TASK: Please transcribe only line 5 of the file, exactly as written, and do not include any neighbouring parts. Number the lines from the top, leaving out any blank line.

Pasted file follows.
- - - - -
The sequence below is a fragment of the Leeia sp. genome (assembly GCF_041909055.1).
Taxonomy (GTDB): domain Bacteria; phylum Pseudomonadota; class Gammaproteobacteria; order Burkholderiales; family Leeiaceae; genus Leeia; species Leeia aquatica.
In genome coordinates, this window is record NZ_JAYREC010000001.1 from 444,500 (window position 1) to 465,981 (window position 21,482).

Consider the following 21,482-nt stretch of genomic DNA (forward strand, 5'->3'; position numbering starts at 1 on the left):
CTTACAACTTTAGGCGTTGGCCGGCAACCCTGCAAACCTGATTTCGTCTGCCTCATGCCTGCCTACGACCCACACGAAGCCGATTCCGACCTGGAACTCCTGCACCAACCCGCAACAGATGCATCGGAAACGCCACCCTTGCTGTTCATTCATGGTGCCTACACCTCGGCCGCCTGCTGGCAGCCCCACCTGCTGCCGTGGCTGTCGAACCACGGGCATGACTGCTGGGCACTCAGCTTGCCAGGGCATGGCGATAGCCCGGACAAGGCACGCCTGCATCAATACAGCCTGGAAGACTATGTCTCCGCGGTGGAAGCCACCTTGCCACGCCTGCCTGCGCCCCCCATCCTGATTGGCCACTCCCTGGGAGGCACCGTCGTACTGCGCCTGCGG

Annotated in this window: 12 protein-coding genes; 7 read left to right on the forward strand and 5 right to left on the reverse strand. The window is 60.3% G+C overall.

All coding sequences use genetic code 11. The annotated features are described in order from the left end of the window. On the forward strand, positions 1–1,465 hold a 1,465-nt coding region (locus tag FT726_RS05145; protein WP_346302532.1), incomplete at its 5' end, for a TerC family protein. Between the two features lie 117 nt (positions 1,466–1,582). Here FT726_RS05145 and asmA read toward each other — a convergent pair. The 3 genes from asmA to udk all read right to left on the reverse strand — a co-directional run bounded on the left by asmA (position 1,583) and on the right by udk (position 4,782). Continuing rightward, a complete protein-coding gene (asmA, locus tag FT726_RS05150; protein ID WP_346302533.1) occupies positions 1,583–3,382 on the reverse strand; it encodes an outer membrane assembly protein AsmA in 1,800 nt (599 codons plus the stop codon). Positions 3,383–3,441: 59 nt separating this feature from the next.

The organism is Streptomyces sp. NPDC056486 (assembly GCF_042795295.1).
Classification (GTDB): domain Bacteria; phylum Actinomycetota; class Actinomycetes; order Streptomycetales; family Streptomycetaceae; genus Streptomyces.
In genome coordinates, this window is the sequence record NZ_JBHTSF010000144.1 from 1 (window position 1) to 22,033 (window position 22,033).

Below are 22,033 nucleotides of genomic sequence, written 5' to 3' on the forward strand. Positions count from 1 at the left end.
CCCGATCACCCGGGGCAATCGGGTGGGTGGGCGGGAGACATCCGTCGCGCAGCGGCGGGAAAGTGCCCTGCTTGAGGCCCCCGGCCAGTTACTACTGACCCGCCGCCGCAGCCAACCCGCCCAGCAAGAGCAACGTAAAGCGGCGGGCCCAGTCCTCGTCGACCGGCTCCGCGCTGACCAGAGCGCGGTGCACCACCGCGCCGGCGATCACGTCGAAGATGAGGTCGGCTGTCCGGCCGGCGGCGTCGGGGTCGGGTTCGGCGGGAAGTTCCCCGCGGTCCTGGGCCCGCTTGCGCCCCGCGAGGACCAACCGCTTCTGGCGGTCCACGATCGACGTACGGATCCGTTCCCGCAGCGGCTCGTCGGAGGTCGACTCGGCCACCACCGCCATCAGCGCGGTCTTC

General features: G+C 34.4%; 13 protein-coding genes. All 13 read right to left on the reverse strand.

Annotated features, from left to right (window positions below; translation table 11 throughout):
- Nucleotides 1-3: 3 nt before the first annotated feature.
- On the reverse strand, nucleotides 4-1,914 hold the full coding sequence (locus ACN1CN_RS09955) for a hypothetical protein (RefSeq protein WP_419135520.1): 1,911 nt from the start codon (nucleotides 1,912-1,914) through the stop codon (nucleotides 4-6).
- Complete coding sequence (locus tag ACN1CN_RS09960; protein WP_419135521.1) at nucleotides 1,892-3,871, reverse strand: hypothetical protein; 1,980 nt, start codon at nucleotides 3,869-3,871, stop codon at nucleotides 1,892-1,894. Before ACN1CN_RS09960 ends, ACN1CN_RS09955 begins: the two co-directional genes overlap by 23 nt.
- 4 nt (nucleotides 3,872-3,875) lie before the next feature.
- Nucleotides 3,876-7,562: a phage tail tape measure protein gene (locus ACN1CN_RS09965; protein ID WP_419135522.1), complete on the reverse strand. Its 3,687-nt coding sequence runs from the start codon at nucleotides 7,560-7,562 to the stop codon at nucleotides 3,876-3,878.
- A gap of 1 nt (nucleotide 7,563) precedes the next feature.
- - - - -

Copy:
CTTACAACTTTAGGCGTTGGCCGGCAACCCTGCAAACCTGATTTCGTCTGCCTCATGCCTGCCTACGACCCACACGAAGCCGATTCCGACCTGGAACTCCTGCACCAACCCGCAACAGATGCATCGGAAACGCCACCCTTGCTGTTCATTCATGGTGCCTACACCTCGGCCGCCTGCTGGCAGCCCCACCTGCTGCCGTGGCTGTCGAACCACGGGCATGACTGCTGGGCACTCAGCTTGCCAGGGCATGGCGATAGCCCGGACAAGGCACGCCTGCATCAATACAGCCTGGAAGACTATGTCTCCGCGGTGGAAGCCACCTTGCCACGCCTGCCTGCGCCCCCCATCCTGATTGGCCACTCCCTGGGAGGCACCGTCGTACTGCGCCTGCGG